- Apply Two-Factor / Multi-Factor Authentication
I greatly prefer the whitelist approach over the blacklist as it’s much easier to maintain. Now, I know most folks are going to say it’s impossible to only whitelist my own IPs because the travel all the time or have a team distributed around the world. Right… Everything is possible. The question I like to ask in response is, “what is the impact of a compromise?” Does the colosal risk outweigh the small pain of whitelisting IPs and adding controls to accommodate a global workforce?
Matt Cutts put together a really nice, applicable, writeup on the subject that I’d encourage you to read if you’re looking to do this yourself via your own .htaccess files. The other way, if you’re a client of ours, is to look at our CloudProxy solution. We built this feature in at the proxy level to avoid you having to do any configurations on your own.
You can also do what I do, purchase a cheap VPS which I use solely for SSH tunneling when on the road. This allows me to whitelist the VPS server IP and allows me to go about my business. If you have a small dev team, you can do the same thing and funnel everyone through your VPS. You can also look at getting a VPN service that you use when on the road. That gives you a static IP to employ. The awesome part about this is you’d require someone to first know your IP, and then spoof it in order to brute force. Most opportunistic attackers won’t even bother with that level of security and move onto the next site that doesn’t have that level of security.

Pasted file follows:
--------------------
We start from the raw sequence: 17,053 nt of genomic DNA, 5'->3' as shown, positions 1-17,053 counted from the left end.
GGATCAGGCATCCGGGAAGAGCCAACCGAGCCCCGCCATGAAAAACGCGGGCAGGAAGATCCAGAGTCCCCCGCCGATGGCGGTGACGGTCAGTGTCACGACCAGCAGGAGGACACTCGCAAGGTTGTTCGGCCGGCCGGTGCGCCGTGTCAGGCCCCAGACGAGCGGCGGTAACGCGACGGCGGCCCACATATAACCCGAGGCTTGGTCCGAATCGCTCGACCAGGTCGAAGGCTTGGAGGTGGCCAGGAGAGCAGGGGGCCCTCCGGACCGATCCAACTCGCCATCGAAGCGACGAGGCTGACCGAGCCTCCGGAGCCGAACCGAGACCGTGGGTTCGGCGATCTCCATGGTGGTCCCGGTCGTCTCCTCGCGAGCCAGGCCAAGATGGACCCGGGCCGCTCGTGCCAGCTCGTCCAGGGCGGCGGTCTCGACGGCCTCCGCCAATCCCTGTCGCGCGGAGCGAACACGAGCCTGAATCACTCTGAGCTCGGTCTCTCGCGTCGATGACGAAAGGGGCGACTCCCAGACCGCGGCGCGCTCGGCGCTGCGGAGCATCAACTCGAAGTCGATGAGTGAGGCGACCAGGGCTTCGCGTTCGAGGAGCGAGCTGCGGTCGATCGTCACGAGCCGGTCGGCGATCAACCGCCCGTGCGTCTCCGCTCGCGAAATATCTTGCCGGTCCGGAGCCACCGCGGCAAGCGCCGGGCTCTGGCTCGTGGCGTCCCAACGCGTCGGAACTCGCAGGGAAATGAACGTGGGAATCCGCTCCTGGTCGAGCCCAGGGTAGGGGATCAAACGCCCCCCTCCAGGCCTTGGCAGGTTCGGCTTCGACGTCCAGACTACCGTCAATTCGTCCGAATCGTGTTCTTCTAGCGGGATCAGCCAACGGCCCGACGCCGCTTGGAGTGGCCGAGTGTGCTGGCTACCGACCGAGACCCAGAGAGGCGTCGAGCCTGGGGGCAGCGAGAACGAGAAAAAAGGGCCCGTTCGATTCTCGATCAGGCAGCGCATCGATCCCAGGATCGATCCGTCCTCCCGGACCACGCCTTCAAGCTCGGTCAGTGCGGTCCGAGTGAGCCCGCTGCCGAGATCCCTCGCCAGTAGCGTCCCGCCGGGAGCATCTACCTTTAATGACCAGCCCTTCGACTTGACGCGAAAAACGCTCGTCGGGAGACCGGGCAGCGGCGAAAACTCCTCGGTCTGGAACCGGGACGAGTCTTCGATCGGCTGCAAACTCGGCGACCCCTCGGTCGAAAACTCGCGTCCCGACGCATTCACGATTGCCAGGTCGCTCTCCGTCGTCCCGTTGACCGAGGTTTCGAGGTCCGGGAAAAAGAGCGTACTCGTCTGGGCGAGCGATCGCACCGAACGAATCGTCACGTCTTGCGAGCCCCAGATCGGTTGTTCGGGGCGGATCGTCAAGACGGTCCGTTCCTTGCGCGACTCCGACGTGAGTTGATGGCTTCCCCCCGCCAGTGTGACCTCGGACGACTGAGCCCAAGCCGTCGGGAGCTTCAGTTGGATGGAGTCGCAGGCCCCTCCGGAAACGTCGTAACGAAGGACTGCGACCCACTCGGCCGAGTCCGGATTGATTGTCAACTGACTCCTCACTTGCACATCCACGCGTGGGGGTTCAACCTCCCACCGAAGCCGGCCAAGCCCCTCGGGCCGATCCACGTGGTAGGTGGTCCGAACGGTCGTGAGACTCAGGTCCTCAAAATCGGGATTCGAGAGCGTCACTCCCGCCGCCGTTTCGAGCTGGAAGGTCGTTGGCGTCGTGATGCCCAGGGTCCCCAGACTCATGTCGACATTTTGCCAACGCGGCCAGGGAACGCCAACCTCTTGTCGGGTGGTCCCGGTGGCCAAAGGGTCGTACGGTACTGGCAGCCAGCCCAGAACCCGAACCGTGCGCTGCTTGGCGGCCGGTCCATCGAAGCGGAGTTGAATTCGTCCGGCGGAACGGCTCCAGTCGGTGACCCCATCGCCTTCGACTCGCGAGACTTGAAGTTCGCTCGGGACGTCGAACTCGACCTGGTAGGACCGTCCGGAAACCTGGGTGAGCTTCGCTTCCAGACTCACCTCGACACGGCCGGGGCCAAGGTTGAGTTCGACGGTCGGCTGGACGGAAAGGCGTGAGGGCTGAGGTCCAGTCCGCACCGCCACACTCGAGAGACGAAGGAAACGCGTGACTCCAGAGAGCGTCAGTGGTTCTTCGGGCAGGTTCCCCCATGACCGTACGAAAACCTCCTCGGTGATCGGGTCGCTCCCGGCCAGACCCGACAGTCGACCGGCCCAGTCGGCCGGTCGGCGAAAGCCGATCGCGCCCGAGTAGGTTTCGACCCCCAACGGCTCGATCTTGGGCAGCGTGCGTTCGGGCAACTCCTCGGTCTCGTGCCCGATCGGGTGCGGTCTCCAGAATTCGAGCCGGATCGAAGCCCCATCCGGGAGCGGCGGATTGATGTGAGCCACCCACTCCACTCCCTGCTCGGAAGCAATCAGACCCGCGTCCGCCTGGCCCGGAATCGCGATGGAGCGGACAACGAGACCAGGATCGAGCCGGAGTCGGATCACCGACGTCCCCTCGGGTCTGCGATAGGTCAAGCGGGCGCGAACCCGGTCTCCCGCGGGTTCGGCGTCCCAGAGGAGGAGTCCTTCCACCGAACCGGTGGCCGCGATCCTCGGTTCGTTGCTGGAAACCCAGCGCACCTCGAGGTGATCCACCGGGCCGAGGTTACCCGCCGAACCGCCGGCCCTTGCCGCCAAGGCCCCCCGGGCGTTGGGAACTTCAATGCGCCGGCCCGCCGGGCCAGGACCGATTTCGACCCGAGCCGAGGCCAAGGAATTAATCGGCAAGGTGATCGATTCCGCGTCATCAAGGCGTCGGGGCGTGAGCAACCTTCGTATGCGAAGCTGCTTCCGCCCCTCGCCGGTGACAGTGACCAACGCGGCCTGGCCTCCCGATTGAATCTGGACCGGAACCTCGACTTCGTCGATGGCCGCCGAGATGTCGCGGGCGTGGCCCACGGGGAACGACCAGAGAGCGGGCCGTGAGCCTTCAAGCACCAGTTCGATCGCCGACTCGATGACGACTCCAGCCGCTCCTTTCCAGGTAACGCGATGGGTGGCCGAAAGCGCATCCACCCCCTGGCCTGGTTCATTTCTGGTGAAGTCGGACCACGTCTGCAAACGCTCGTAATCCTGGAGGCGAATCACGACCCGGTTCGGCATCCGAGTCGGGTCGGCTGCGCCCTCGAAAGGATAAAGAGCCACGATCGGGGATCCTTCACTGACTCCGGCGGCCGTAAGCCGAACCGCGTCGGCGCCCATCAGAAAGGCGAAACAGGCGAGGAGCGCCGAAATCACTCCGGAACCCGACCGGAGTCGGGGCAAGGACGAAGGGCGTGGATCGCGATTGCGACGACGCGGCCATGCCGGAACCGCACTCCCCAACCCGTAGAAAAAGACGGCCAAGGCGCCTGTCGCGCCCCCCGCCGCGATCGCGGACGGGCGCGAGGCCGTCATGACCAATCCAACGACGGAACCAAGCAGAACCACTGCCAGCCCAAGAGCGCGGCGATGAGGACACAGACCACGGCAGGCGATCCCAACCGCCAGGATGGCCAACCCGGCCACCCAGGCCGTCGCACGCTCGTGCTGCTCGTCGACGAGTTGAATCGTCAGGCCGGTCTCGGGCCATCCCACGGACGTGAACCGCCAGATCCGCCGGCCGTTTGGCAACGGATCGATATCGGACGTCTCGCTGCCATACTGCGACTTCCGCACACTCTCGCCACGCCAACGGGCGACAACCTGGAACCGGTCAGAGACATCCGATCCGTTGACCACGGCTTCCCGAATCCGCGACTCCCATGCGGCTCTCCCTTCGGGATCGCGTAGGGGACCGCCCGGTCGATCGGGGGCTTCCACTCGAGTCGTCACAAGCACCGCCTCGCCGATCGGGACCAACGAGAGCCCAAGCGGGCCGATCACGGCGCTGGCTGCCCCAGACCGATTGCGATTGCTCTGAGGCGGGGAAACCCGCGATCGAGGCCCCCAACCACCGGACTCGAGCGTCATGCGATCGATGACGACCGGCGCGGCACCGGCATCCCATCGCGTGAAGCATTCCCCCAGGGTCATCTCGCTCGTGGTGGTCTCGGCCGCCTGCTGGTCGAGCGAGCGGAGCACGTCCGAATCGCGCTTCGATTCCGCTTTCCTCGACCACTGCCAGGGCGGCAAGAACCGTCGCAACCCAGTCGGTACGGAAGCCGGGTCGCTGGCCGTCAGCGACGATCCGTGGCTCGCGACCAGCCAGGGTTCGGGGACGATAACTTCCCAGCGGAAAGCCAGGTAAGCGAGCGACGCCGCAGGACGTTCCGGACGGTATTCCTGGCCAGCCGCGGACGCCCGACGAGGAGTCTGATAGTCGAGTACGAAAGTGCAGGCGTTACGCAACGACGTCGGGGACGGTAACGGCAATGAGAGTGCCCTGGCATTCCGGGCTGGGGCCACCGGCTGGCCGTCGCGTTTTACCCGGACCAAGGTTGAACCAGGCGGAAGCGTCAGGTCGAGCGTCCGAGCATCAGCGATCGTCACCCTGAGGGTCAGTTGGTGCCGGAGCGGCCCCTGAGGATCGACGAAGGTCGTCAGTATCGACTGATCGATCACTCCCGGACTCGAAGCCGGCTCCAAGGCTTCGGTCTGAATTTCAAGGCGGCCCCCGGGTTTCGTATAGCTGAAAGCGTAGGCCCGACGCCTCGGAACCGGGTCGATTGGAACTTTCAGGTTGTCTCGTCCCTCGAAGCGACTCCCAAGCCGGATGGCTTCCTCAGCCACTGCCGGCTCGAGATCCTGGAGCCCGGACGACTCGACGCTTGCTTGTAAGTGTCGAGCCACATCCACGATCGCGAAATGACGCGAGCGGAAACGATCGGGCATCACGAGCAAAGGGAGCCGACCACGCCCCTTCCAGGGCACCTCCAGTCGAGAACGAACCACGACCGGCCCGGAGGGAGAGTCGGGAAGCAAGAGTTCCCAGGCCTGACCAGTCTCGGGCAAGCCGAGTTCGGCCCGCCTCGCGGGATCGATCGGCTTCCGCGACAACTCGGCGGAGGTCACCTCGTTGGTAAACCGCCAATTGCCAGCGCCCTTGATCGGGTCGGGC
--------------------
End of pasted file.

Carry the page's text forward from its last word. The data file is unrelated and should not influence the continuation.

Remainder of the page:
I also employ a second layer defense by introducing either Basic Access Authentication, configured via your .htaccess file, or enabling Duo Security Two Factor Authentication plugin. This sends me a code which I have to then have to approve in order to gain access to my administrator pages. If you’re interested in better understanding the concepts around Two-Factor security I encourage you to read Ipstenu’s most recent post on the subject. It was very thorough, and very readable for all users.
Ok, but it doesn’t stop there. The two layers I discussed above strictly focus on getting into wp-admin. There is another dual layer that we focus on to address the “Oh Crap,” moment that ensues if a hacker manages to bypass those controls.
- Least Privileged